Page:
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Little Britches

Title: Little Britches | Author: Ralph Moody

Buy the same copy we read, here on Amazon

Cowboys. Independence. Adventure. Decisions. Rewards. Consequences. My boys live and breathe this stuff and any stories that include them. Little Britches has been, by far, our family’s best read-aloud since Where the Red Fern Grows. I think it should be required reading in every home.

Ralph tells about growing up and learning to ranch in Colorado, and in the process gives humorous and touching lessons in every chapter. Our family ate this one up. If you like Where the Red Fern Grows or any of the Little House books, this one is for you. If you don’t, this one is probably still for you.

All my boys (ages 3-9) sat focused at reading time, ready to hear what Ralph was going to get into next. They were all moved to tears a few times and we had wonderful conversations about character, honesty, “the spirit of the law”, work-ethic and family. Even my four-year-old seemed to get a lot out of it!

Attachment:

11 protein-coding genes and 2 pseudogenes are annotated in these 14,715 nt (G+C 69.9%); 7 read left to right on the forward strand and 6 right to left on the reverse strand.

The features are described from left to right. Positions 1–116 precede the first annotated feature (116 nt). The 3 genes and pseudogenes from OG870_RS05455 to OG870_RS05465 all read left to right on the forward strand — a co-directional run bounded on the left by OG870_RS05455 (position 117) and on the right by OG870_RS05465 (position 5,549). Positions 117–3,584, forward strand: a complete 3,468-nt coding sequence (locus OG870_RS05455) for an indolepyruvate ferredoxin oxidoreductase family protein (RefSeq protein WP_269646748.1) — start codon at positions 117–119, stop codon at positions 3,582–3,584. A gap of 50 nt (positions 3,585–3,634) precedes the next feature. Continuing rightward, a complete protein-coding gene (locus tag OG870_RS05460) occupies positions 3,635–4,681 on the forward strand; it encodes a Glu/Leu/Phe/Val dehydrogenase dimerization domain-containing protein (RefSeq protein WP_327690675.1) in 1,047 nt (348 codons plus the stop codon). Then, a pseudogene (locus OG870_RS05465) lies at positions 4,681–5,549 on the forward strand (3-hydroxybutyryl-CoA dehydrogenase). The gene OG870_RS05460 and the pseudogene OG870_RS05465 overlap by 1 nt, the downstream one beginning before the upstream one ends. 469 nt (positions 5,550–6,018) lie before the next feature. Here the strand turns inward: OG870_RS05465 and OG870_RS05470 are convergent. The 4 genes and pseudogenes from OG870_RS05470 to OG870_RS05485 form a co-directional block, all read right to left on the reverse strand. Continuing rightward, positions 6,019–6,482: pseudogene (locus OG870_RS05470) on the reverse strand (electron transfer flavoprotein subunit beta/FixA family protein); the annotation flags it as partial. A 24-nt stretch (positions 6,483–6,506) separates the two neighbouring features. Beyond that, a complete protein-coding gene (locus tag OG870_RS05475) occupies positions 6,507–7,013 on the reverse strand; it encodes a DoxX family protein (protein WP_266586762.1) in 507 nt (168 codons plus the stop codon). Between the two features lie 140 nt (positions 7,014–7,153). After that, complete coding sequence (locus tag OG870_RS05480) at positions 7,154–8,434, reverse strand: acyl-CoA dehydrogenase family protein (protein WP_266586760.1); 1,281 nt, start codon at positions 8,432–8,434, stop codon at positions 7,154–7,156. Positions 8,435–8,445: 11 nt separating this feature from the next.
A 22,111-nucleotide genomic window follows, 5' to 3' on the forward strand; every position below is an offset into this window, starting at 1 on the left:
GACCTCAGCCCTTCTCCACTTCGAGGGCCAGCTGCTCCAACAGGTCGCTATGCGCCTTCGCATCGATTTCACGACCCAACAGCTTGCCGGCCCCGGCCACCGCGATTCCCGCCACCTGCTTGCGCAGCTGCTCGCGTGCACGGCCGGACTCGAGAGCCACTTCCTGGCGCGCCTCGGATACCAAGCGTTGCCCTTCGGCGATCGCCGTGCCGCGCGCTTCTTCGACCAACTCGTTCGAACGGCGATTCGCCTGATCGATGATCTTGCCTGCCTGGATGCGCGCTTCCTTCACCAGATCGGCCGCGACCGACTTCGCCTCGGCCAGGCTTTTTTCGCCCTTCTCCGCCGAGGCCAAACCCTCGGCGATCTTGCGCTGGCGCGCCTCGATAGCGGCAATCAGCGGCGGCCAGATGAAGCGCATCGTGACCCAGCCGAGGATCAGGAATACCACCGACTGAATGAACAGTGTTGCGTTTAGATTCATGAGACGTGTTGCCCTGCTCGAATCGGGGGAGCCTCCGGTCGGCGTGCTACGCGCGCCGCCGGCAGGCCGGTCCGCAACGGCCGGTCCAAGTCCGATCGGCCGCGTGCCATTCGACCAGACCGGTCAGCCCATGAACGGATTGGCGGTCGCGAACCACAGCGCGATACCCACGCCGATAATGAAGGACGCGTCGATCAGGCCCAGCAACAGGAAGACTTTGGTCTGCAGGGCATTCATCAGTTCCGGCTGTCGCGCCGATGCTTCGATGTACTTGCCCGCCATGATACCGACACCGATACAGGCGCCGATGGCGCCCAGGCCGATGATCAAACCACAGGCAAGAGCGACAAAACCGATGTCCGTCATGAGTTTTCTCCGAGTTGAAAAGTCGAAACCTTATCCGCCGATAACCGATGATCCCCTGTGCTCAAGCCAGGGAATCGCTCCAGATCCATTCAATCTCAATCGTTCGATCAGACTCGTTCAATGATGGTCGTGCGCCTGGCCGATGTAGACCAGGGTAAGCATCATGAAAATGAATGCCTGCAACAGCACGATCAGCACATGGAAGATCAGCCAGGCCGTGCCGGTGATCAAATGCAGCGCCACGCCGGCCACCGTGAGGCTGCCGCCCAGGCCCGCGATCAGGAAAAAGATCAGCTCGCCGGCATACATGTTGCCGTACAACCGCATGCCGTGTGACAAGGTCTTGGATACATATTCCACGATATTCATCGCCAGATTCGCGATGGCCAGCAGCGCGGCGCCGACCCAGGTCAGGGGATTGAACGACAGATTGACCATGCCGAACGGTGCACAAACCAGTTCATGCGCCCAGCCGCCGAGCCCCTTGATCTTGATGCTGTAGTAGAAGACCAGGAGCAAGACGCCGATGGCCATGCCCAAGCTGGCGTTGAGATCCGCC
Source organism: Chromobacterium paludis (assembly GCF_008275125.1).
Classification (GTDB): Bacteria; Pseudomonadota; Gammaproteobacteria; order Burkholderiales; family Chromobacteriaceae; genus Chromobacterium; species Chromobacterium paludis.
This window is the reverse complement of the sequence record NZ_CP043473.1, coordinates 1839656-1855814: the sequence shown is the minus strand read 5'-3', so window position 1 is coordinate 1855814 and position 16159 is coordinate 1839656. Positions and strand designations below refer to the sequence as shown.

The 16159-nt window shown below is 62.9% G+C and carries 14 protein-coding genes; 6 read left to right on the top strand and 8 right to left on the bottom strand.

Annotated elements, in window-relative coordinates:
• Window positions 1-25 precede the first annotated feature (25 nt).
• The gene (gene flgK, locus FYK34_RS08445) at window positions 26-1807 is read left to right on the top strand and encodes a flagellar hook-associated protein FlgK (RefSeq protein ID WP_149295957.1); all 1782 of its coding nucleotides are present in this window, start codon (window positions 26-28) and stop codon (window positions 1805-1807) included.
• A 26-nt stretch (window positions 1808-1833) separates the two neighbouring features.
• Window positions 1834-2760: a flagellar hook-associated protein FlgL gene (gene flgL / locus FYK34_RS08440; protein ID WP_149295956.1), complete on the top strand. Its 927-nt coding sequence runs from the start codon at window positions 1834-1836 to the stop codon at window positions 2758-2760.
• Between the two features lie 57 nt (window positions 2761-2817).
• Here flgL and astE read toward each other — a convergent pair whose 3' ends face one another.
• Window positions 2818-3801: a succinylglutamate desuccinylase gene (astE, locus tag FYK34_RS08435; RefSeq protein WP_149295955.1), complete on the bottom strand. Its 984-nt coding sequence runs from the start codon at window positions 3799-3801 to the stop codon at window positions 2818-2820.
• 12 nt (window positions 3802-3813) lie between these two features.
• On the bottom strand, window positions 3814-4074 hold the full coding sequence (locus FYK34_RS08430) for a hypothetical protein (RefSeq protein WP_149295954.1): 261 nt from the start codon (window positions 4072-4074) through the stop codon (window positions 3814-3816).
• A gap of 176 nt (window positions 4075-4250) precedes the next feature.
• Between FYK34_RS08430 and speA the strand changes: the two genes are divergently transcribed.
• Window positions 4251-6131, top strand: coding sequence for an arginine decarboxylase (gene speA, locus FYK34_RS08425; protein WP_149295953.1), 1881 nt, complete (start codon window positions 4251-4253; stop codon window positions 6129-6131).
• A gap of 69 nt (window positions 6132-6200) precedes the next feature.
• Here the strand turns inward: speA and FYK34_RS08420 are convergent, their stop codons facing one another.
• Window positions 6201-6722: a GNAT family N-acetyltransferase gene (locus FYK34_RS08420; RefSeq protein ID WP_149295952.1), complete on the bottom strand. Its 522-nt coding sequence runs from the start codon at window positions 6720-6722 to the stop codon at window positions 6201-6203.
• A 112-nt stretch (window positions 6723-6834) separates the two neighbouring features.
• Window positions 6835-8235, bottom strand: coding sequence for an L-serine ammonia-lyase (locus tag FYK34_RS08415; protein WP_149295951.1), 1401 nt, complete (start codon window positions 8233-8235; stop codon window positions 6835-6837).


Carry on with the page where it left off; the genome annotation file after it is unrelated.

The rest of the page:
The one “con” I can find about this book, and it is a major one, is all the petitions and pleading that will inevitably follow of asking for a horse, a donkey, a small-game trap, and a ranch in the mountains. Sigh. This suburban mom will have to work overtime camping this summer!



Ralph Moody was eight years old in 1906 when his family moved from New Hampshire to a Colorado ranch. Through his eyes we experience the pleasures and perils of ranching there early in the twentieth century. Auctions and roundups, family picnics, irrigation wars, tornadoes and wind storms give authentic color to Little Britches. So do adventures, wonderfully told, that equip Ralph to take his father’s place when it becomes necessary.


With fewer than 10 mild obscenities, I don’t believe that Little Britches requires a filter, especially as a read aloud. (Phrases like, “Well I’ll be d*mn*d” are said only a few times in the entire book).

I’m a converted reader. If you read that with a tone of confession, you’d be hearing it exactly as I intended. I could count on one hand the number of books I read cover-to-cover after sixth grade. I had mastered the ability to score at least a B - a grade I was happy with - on exams and book reports without actually reading them. That is a statement that should raise the alarm of any parent/teacher hoping their students are absorbing all those precious words. But then I found a love for reading. Read more about me here